Sebago Clean Waters

Sebago Clean Waters (SCW) reached a significant milestone along its path to protect the Sebago Lake watershed this week when the coalition received an $8 million U.S. Department of Agriculture Natural Resources Conservation Service (NRCS) Regional Conservation Partnership Program (RCPP) grant.

“This extraordinary $18.5 million combined investment from USDA and our partners gives a major boost to our efforts to protect Greater Portland’s water source,” said Spencer Meyer of the Highstead Foundation and co-chair of Sebago Clean Waters. “This project protects both the environment and the economy by linking the upstream landowners that steward the woods and waters and the downstream businesses and residents who rely on this pristine resource.”

“This extraordinary $18.5 million combined investment from USDA and our partners gives a major boost to our efforts to protect Greater Portland’s water source,”

Spencer Meyer, Highstead Foundation

The major grant, managed by lead partner Portland Water District, will allow the nine-member partnership to work with private landowners, municipalities, and businesses to conserve 10,000 acres of forestland and implement other watershed protection projects.

Portland Water District will manage the funds and work closely with other SCW partners. The five-year grant will support forest conservation, land stewardship, aquatic invasives control, stream connectivity, and landowner outreach in the Sebago Lake watershed.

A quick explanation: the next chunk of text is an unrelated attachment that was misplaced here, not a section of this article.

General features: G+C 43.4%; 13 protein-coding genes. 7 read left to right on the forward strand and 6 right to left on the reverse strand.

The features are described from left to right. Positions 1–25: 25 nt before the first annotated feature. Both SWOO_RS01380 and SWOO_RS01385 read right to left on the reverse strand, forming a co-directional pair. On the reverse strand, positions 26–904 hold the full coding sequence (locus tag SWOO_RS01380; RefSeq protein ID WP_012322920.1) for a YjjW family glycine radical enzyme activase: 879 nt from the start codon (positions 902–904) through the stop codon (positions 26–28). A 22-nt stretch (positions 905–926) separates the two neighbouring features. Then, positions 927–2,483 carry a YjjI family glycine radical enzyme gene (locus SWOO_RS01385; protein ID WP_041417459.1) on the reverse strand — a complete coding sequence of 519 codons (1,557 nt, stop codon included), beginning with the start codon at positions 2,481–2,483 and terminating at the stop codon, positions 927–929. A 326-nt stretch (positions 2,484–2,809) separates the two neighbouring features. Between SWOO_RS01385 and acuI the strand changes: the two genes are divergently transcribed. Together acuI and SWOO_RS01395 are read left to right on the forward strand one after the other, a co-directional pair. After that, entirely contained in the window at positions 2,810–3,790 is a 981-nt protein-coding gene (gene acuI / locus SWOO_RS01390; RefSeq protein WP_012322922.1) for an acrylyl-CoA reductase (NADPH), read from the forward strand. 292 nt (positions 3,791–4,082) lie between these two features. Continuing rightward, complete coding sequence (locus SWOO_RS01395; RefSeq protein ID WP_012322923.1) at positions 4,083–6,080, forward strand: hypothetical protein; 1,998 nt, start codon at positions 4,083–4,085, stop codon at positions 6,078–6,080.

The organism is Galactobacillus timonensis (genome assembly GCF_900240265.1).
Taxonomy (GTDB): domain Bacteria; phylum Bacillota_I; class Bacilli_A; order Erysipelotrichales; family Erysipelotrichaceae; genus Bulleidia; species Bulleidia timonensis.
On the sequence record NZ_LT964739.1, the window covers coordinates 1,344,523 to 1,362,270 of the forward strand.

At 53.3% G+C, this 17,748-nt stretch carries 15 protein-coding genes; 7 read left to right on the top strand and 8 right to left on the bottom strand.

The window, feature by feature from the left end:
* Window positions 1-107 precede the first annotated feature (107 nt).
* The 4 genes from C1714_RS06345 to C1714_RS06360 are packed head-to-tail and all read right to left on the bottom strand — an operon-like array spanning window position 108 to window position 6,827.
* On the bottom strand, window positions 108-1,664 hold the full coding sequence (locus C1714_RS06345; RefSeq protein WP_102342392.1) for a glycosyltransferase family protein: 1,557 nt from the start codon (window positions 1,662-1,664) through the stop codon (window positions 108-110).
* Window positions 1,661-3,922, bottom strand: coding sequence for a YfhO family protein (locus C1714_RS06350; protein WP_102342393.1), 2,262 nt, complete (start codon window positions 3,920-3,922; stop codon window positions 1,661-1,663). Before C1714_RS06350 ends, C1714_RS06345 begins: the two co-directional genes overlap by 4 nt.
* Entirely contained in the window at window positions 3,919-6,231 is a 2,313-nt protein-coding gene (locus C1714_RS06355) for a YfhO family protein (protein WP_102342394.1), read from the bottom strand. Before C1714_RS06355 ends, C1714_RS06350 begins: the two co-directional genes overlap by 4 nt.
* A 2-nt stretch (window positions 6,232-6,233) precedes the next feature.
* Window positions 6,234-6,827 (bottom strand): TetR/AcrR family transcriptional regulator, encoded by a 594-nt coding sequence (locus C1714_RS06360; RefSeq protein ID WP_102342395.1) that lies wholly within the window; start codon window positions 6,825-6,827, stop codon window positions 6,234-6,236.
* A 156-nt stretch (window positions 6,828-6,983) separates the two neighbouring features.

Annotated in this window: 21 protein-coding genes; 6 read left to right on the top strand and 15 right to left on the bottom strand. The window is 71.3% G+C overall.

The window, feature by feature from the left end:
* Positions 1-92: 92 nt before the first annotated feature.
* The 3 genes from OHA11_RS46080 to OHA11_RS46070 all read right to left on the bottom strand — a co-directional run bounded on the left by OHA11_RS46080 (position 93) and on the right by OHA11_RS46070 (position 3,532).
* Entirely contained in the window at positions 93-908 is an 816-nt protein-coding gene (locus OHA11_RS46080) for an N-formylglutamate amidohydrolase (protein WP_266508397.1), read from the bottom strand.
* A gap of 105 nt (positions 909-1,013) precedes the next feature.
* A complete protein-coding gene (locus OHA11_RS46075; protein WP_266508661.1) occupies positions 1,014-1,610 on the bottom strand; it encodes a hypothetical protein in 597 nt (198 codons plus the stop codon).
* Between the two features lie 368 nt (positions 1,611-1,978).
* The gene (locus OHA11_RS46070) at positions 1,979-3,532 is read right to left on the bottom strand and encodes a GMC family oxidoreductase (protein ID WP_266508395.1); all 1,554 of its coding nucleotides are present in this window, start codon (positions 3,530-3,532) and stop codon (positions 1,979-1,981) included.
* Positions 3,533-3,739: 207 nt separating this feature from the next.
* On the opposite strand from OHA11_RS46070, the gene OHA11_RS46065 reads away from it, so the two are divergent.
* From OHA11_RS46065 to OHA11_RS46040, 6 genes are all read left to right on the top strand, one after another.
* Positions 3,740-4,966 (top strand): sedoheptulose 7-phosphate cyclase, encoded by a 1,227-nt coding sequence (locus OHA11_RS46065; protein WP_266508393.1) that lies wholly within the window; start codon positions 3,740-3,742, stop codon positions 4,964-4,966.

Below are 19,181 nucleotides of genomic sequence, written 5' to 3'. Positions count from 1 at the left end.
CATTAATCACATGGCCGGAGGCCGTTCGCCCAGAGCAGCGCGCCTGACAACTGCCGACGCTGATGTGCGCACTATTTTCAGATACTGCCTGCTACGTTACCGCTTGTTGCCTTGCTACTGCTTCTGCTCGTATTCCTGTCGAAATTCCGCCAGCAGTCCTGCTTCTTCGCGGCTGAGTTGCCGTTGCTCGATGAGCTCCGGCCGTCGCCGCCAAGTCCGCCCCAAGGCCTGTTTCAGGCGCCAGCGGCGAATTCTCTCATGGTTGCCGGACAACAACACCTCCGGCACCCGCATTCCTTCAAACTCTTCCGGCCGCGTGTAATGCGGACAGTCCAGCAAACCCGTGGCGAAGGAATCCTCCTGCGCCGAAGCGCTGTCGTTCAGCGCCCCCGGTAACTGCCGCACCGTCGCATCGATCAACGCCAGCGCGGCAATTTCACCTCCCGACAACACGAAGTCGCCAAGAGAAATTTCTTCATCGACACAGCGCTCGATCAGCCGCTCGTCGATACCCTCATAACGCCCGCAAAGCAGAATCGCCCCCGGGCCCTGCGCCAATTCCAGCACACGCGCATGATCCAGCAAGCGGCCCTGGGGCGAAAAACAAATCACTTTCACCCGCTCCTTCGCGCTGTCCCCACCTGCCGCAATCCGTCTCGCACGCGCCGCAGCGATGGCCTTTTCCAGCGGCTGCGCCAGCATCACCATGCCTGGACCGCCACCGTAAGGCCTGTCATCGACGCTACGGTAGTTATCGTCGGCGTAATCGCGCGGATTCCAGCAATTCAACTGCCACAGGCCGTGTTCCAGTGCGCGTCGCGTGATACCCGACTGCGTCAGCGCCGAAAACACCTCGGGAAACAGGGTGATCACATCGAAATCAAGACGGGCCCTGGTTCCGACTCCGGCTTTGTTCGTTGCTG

A father and daughter hiking near a stream in Maine.
A father and daughter near a stream in the Sebago Lake watershed.| Photo by Cait Bourgault.

SCW partners will use the grant to leverage another $10.5 million from public and private sources needed to reach the initiative’s five-year goal of protecting 10,000 acres of high-priority forestland in the region and implement other watershed protection measures.

This major new initiative will greatly enhance SCW’s ability to meet its goal of protecting 25 percent of the land in the Sebago watershed in the next 15 years. Currently, only 11 percent of the forests in the 234,000-acre watershed are conserved.

These forests act as a natural filter for the water that feeds into Sebago Lake. As the drinking water supply for more than 200,000 people in Greater Portland—Maine’s largest urban area—the lake is a unique and critical resource for the state. The increasing pace of development in the region threatens the quality of this pristine water supply.

Sebago Clean Waters is a partnership between the Portland Water District and eight local, regional, and national conservation organizations working collaboratively to protect water quality, community well-being, a vibrant economy, and fish and wildlife habitat in the Sebago region through voluntary forest conservation and stewardship.

Sebago Clean Waters partners are Loon Echo Land Trust, Western Foothills Land Trust, Casco Bay Estuary Partnership, Highstead Foundation, Lakes Environmental Association, Open Space Institute, Portland Water District, The Nature Conservancy, and The Trust for Public Land.